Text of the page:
Army Surgeon General William A. Hammond

Wednesday, May 8, 2013

Why Vote For Clara Barton?

As most of you know, my Museum, the National Museum of Civil War Medicine is participating in a National Trust contest for funding to restore and reinstall the original windows in Clara Barton’s Missing Soldiers Office, our almost-open Museum in Washington D.C.  The contest pits 24 historic sites in the Washington DC area (several sites in Maryland and Virginia are included) in a popularity contest for funding through social media.  Overall first place in the voting is guaranteed funding, and the rest must compete for votes from a committee who will decide how to distribute the rest.  The competition is very stiff and all sites are deserving.  I wish every site could receive the funding that they need to either restore or maintain the historic structures in their care.  I do not envy the committee in their decision. 

Windows needing restoration and installation

So, it seems legitimate to me, dear readers, to ask why one should vote for the Missing Soldiers Office.  I believe there are many very good reasons to do so, and in the following, I shall try to convince you of the merits of the site.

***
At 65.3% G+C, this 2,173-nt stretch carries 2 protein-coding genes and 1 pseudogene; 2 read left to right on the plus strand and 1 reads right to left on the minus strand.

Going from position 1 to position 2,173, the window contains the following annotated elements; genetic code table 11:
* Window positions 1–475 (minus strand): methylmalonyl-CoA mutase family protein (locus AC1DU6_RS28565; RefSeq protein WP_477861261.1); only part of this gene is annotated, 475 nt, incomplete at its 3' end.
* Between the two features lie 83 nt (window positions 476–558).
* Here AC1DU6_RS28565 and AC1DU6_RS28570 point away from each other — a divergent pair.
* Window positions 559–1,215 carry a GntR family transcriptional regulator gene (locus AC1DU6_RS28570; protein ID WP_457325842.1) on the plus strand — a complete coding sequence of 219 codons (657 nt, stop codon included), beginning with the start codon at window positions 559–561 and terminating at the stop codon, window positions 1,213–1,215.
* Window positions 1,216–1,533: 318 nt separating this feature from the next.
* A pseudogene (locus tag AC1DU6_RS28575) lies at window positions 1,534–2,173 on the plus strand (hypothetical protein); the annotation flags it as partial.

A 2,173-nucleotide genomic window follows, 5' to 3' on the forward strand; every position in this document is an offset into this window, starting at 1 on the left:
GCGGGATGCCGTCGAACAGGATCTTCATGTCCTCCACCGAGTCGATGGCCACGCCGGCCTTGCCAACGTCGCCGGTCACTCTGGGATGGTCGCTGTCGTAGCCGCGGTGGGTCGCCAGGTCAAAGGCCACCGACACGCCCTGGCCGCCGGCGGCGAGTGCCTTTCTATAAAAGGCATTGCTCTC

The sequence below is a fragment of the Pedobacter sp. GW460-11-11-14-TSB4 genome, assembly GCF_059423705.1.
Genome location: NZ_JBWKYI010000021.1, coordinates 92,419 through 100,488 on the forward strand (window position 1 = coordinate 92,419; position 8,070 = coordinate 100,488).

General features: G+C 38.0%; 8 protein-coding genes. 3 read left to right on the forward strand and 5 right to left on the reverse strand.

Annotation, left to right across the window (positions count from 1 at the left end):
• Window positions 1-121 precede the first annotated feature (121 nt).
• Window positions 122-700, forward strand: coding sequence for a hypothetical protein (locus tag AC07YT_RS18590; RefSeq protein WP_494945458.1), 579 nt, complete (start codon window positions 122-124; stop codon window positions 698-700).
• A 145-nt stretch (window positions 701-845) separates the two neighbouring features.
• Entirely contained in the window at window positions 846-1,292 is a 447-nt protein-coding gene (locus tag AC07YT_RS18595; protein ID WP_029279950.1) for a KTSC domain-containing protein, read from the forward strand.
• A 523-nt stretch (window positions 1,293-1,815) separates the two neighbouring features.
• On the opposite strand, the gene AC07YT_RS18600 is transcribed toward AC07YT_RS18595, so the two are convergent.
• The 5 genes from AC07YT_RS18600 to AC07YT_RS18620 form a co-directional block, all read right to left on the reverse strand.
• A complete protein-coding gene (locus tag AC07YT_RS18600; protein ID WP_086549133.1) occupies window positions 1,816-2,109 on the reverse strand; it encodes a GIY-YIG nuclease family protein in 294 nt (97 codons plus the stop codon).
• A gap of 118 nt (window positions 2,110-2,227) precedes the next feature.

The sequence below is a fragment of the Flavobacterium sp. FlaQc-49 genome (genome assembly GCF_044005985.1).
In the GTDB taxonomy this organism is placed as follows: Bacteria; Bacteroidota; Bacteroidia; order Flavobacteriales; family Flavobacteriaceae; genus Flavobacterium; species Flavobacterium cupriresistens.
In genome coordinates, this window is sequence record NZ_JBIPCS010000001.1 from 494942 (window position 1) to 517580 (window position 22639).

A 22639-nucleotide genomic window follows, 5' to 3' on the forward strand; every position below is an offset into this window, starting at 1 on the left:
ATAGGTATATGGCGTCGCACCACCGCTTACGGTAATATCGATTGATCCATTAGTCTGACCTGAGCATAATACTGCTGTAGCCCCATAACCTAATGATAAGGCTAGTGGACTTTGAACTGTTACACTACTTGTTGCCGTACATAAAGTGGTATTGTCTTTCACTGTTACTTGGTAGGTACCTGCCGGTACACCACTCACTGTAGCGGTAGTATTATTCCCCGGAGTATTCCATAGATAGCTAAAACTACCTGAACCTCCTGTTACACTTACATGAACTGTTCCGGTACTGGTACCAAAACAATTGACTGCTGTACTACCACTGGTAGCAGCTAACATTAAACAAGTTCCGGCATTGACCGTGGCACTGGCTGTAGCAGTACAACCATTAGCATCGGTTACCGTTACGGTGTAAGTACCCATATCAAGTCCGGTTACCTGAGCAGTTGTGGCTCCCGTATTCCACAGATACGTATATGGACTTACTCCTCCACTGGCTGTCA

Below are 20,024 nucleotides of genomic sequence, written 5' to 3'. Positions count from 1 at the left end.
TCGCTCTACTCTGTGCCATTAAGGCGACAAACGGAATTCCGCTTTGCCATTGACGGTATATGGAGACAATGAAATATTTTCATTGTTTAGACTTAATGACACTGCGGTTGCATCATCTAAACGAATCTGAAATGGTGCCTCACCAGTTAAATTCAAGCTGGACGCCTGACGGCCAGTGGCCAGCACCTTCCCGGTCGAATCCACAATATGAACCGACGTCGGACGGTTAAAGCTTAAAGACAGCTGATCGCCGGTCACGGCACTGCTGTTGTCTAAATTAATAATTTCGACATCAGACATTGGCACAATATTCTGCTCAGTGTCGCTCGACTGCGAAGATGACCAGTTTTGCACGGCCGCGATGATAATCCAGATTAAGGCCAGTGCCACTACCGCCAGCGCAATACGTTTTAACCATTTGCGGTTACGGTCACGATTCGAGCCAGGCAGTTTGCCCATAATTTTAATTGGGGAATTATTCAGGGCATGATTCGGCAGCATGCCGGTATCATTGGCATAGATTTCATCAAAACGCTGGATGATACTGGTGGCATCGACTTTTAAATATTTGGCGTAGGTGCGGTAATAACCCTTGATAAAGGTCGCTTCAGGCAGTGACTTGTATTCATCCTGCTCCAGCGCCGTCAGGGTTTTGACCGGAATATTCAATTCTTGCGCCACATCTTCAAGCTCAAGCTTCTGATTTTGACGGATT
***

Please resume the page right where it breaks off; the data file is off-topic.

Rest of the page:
Clara Barton was a pioneering woman on several levels, and certainly a woman well ahead of her time.  She was not the first person to dedicate herself to the service of others, or even the wounded soldiers in war.  Florence Nightingale became famous before the American Civil War in aiding the wounded, and a gentleman named Henri Dunant also participated in this work that led to a book titled A Memory of Solferino that led to the establishment of the International Red Cross.  Thousands of citizens answered the call for aid throughout the Civil War from 1861 to 1865 and beyond.  Miss Barton did not invent first aid or triage, they were present on the battlefield from the beginning of the war.  The U.S. Army and Confederate Army Medical Departments spend many long laborious hours working on medical efficiency and compassion, a long frustrating process to be sure.  Miss Barton was not the first to conceive of a permanent organization of civilians dedicated to providing support to armies in war-time.  In the United States, Congress recognized the U.S. Sanitary Commission at the beginning of the war to aid the medical department and act as a sort of watch-dog group advocating for the sick and wounded.  

Hospital at Savage Station